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Awards - Griffiths Medal

The Griffiths Medal is awarded in recognition of the most outstanding contribution to the philosophy, theory or practice of health systems published in the journal Health Systems within the relevant period.

Citation for Griffiths Medal 2013/2014

Mihail Mihaylov, KU Leuven, Belgium Pieter Smet, KU Leuven, Belgium
Wim Van Den Noortgate, KU Leuven, Belgium Greet Vanden Berghe, KU Leuven, Belgium


Facilitating the transition from manual to automated nurse rostering
Health Systems 5, 120-131

Nurses form a major part of any hospital workforce and deploying them efficiently is a key managerial task. Producing good rosters for nursing staff is a crucial but challenging part of achieving their efficient deployment. The paper takes an innovative systemic approach to real world rostering by considering some crucial but often overlooked wider factors that inhibit the implementation of automated rostering systems: the resource and other costs of change from manual rostering. It presents an ingenious analytical approach to reduce these transition barriers, by automating key elements of the change process itself. The paper describes the development and use of an analytical method that can infer, from past schedules, priorities for meeting different objectives of rosters and thus avoid the need for their manual input, which forms a significant part of the effort in a changeover to automated rostering. The method was developed in close liaison with senior hospital nurses and has been tested and validated by them, and can produce results that are both consistent with their objectives and superior to those from manual rostering. In keeping with its focus on implementation challenges, the method is being implemented in a hospital setting and has been incorporated into commercial rostering software. The paper is clearly written and is accessible to non-specialists.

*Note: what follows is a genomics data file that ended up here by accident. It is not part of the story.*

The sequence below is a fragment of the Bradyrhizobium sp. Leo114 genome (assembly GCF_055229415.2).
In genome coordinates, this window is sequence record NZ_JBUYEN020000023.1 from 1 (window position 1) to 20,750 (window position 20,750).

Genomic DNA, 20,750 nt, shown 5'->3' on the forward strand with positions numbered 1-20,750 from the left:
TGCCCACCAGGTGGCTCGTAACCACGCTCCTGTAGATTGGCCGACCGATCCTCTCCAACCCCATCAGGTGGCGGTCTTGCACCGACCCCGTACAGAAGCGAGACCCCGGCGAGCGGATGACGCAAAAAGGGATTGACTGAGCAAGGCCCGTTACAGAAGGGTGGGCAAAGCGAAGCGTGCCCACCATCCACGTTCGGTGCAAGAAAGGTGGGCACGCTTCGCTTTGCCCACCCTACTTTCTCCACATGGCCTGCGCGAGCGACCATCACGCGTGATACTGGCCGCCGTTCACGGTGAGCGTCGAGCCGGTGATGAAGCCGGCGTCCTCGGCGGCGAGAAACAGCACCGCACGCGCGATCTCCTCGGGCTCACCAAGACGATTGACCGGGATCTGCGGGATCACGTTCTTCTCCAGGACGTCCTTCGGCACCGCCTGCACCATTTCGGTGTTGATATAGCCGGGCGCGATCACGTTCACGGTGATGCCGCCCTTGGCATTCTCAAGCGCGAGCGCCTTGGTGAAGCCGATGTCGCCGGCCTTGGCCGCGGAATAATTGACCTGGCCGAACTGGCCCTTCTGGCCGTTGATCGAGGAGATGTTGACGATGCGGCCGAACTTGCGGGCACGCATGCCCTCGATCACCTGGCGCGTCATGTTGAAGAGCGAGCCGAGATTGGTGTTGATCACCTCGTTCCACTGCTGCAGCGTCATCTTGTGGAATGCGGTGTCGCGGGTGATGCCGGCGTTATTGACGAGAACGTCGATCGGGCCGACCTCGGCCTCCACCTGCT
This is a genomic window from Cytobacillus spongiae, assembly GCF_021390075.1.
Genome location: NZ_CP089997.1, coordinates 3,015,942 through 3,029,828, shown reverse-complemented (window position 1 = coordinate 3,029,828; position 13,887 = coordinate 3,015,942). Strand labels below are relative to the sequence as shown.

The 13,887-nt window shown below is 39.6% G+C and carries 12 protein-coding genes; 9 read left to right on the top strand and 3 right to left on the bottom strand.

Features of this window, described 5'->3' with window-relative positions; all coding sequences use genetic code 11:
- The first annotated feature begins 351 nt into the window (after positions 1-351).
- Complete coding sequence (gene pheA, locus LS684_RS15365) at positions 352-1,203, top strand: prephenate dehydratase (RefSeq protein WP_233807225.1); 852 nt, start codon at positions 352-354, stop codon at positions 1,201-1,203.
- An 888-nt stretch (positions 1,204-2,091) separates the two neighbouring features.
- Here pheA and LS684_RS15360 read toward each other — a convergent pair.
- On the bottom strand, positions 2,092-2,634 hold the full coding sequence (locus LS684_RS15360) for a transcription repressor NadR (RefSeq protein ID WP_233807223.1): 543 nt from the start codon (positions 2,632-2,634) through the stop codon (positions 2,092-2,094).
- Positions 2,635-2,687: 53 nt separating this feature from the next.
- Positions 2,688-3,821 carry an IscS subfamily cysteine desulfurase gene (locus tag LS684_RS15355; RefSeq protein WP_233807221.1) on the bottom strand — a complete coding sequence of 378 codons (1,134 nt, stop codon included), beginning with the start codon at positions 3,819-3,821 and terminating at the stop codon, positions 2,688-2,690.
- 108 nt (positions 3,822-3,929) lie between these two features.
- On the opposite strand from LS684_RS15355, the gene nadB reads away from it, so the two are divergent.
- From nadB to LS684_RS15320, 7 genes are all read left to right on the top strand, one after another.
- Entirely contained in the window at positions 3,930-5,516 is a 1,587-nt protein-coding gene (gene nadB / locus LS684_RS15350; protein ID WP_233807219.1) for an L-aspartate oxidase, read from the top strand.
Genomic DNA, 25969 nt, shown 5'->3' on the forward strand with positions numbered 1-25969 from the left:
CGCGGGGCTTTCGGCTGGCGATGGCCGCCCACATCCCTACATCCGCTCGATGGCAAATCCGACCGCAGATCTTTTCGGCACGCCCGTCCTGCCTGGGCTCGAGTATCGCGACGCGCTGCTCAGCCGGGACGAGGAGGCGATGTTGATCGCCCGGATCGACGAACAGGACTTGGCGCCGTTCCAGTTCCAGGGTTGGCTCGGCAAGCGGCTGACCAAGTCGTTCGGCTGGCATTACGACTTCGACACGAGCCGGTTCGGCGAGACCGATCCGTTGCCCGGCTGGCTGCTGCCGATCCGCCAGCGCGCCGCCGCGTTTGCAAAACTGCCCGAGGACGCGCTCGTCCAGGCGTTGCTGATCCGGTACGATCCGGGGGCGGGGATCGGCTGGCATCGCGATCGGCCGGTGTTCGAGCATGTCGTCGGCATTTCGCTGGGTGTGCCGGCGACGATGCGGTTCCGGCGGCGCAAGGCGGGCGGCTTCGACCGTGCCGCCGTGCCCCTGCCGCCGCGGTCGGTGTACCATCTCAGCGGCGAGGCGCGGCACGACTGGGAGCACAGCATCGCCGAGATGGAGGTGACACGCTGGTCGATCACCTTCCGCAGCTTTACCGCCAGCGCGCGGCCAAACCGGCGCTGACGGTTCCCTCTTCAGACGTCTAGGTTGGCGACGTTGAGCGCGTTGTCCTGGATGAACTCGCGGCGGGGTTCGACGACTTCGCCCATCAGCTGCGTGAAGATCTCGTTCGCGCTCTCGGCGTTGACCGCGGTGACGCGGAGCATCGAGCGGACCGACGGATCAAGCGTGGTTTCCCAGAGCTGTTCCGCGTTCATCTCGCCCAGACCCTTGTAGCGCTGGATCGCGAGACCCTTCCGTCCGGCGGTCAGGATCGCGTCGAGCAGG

Citation for Griffiths Medal 2013/2014

Holly O. Witteman, Quebec, Canada
James E. Stahl, Dartmouth, USA


Facilitating interdisciplinary collaboration to tackle complex problems in health care: report from an exploratory workshop. 
Health Systems, 2, 162–170

This innovative paper presents a disciplined exploration of four very different workshop techniques for facilitating interdisciplinary collaboration for solving complex problems in healthcare. Using case studies of typical complex, intractable, healthcare problems it highlights a number of important but often inadequately recognised aspects of health systems work, particularly the need to allow for different perspectives, to integrate analytical and design approaches to problem structuring and solving, and to exploit visual and other aids to creativity. The work has already been applied and the tools should help a range of professionals in both the Health IiS and the OR community enhance their capability to tackle complex problems in health care.